Stone has always been used for tools, for shelter and to mark our accomplishments in the world. Stone stands up to the passage of time and can be chiseled into form on a grand scale. Many of the stone monuments of the ancient (and not so ancient) past still hold special meaning or mystery to humanity. Consider these awe-inspiring monuments hewn from pure rock:
Thought to be over 4,000 years old, Stonehenge captivates our sense of mystery of the ancient world. Practically prehistoric in its age, the monument seems to have held some lost purpose we can no longer conceive. Was it an ancient burial site? A shrine for prehistoric religion? Archaeologists, today, still study and debate just why it was built.
A remote island in the southern Pacific Ocean holds some of the strangest stone monuments known to man. The Heads of Easter Island, also called moai, were created by civilization now long gone. The island itself was stripped to the last tree by its old inhabitants and abandoned; but these strange giant heads still bring visitors to what may be the most isolated land mass on the planet.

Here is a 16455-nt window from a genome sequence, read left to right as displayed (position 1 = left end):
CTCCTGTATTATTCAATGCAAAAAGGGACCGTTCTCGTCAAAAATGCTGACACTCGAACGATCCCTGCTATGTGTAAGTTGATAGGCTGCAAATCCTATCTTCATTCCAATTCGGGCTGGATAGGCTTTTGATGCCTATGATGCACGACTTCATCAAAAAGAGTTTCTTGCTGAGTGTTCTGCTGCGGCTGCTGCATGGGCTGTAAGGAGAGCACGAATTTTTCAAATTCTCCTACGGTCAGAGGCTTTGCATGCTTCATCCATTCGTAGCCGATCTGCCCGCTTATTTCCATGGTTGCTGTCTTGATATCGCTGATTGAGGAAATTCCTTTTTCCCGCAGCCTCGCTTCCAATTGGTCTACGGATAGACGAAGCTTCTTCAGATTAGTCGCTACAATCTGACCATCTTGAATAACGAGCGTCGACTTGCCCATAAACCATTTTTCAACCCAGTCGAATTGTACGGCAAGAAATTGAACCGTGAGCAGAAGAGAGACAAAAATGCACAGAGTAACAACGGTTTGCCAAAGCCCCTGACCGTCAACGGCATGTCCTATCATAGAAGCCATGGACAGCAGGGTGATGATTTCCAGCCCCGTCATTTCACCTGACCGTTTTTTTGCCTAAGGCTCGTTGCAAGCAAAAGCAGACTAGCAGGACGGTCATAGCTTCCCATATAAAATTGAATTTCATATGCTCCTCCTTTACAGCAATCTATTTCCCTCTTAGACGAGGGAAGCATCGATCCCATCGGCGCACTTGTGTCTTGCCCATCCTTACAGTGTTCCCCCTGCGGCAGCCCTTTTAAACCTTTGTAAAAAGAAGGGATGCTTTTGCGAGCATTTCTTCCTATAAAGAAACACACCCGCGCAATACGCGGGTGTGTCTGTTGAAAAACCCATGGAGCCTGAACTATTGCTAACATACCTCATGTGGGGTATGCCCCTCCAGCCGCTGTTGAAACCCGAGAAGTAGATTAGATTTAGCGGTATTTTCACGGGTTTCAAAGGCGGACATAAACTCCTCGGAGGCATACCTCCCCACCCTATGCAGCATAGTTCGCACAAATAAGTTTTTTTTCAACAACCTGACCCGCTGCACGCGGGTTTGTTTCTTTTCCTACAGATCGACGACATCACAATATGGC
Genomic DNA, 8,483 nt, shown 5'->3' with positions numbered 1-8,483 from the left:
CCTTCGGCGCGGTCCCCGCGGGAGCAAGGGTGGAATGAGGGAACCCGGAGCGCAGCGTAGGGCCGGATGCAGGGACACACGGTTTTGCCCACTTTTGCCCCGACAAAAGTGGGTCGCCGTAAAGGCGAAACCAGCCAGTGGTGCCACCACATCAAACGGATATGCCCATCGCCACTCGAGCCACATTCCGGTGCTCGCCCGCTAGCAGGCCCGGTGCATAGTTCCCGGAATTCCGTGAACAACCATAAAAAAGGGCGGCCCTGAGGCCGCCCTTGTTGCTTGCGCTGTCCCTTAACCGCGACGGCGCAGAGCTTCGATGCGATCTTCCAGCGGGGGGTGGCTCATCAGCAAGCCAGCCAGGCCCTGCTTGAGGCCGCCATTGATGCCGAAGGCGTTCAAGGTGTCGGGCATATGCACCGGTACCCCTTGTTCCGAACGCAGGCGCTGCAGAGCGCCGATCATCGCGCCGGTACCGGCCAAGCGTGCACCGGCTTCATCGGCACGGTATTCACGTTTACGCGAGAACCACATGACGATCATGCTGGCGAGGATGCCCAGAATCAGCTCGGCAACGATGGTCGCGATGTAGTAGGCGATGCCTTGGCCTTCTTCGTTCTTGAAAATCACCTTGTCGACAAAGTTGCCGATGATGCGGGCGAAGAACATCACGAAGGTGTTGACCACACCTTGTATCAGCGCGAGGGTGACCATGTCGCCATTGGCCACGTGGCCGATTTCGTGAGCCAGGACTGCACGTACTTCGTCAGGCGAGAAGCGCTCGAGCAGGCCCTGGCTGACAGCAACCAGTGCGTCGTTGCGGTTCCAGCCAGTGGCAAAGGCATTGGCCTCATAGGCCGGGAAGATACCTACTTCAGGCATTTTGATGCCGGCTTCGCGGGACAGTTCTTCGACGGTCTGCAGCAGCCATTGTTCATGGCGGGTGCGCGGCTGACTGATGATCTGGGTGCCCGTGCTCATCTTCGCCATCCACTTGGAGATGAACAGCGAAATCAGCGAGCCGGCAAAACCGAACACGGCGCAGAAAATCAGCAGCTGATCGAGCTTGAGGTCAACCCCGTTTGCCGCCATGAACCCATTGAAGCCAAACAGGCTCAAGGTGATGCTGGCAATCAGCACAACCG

The Great Sphinx of Giza
Perhaps the oldest stone monument in the world, the Sphinx is a massive sculpture steeped in mystery and history. Located on the west bank of the Nile River just outside the city of Cairo in Egypt, in the shadow of the Great Pyramid, the Sphinx depicts a mythical beast with the head of a human and the body of a lion. It remains one of the most fascinating stone sculptures ever created.
A little less remote are another set of famous heads. Mount Rushmore is an American National Memorial located in the Black Hills of South Dakota. Completed in 1939, it features 60 foot heads of US Presidents George Washington, Thomas Jefferson, Theodore Roosevelt and Abraham Lincoln. Today, it remains a popular tourist site and a testament to American history.
Inspired to create your own decorative rocks? You might want to think a little smaller to start out.